On Tuesday, the governor of Louisiana accused FEMA officials of taking too long to recover dead bodies. Last week, the agency asked photojournalists not to take pictures of floating corpses. (The policy was reversed on Saturday.) Most images that have been released show corpses floating on their stomachs. Do bodies always float facedown?
As a general rule, yes. A cadaver in the water starts to sink as soon as the air in its lungs is replaced with water. Once submerged, the body stays underwater until the bacteria in the gut and chest cavity produce enough gas—methane, hydrogen sulfide, and carbon dioxide—to float it to the surface like a balloon. (The buildup of methane, hydrogen sulfide, and other gases can take days or weeks, depending on a number of factors.) At first, not all parts of the body inflate the same amount: The torso, which contains the most bacteria, bloats more than the head and limbs. The most buoyant body parts rise first, leaving the head and limbs to drag behind the chest and abdomen. Since arms, legs, and the head can only drape forward from the body, corpses tend to rotate such that the torso floats facedown, with arms and legs hanging beneath it.
Most dead bodies float this way, but there are exceptions. The smaller the limbs, the more likely a corpse will float facing up—short arms and legs create less drag. Also, if a body stays on the surface of the water for a long time it will release the built-up gas and sink once again. Decomposition continues underwater—more gas accumulates—and the body may become what rescue workers sometimes call a “refloat.” Since refloats are at a more advanced state of decay, they may be more evenly bloated and thus more likely to float faceup.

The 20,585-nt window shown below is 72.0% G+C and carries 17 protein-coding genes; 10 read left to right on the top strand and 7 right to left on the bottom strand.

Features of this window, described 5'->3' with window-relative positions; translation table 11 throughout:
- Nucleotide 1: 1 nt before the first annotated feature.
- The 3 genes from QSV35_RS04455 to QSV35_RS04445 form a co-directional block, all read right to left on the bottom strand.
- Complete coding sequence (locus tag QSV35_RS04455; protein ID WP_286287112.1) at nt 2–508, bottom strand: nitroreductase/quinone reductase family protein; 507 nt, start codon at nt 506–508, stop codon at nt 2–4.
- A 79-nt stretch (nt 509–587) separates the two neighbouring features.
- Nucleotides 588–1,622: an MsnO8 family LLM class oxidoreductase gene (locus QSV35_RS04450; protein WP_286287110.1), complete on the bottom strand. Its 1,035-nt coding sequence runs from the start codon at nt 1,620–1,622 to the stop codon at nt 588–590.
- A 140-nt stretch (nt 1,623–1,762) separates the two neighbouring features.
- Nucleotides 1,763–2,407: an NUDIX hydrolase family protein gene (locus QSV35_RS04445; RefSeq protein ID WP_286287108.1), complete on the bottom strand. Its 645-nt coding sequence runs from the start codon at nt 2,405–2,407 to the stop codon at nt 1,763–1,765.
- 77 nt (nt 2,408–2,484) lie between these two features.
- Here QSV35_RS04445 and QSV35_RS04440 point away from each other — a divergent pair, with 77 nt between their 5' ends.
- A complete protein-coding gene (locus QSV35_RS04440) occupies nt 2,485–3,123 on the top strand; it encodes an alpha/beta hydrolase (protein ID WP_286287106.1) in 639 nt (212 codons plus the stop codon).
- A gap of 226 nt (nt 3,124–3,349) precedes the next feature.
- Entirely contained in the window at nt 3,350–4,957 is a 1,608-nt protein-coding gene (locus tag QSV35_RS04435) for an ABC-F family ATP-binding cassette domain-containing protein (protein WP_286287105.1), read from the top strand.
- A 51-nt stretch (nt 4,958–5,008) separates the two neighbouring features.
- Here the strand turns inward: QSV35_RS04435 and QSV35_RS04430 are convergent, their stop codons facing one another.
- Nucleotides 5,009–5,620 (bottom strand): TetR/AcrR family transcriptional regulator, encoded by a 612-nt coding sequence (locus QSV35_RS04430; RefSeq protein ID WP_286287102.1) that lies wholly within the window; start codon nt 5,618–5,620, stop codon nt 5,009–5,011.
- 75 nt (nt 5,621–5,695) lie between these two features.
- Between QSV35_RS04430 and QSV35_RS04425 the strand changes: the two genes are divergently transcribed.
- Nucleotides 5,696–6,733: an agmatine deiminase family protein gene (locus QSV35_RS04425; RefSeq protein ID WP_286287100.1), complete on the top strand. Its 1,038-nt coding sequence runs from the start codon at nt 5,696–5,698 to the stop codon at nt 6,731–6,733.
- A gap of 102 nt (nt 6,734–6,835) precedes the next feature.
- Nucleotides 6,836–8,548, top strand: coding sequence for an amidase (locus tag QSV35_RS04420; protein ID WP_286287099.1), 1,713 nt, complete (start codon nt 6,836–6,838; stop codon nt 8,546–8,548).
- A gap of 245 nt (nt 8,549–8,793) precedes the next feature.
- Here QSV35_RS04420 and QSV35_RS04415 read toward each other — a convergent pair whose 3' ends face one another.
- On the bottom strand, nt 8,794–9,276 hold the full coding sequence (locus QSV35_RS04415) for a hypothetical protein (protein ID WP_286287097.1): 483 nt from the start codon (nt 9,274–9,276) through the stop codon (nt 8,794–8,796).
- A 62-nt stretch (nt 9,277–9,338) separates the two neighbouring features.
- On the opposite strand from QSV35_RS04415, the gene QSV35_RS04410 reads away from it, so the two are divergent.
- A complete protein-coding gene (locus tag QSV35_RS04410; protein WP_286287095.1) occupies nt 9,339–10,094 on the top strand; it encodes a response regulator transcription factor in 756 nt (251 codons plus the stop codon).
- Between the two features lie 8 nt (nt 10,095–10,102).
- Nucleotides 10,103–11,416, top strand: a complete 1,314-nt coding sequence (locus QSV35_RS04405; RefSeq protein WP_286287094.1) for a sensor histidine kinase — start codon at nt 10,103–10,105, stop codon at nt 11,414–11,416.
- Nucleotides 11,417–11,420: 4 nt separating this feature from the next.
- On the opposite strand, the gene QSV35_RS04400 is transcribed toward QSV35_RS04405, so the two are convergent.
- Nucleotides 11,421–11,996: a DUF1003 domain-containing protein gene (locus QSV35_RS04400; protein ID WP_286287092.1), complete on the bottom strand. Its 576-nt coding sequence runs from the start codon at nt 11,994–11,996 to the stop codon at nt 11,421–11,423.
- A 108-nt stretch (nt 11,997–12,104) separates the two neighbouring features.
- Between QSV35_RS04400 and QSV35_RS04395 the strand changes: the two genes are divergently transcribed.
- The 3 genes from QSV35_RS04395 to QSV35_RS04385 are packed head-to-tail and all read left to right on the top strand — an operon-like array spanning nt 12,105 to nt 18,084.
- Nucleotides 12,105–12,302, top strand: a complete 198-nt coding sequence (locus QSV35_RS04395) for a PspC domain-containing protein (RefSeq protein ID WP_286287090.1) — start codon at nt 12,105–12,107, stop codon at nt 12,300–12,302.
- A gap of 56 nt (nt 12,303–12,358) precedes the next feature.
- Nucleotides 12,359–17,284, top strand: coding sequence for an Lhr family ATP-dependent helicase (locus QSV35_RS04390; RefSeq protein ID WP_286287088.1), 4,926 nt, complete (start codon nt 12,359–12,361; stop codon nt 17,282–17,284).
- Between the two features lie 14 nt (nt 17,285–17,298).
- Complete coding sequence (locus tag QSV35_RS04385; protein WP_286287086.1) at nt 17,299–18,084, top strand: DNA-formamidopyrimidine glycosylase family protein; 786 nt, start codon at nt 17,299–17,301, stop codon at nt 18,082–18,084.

Bodies that are dead before they reach the water could have different floating patterns. A corpse that falls in face-first might remain on the surface, since there would be no way for the air inside the lungs to escape. (A faceup corpse would fill with water and sink in the normal fashion.)
Editorial control over photographs also contributes to a facedown bias. Most photo editors won’t publish pictures of a body that could be identified by a friend or family member. Since facedown corpses are likely to be anonymous, they’re more suitable for newspapers and television.
Explainer thanks Greg Garneau of the National Press Photographers Association, John Sanders of the National Underwater Rescue-Recovery Institute, Daniel Schultz of the District Six Medical Examiner’s Office in Florida, and reader Sara Stewart for asking the question.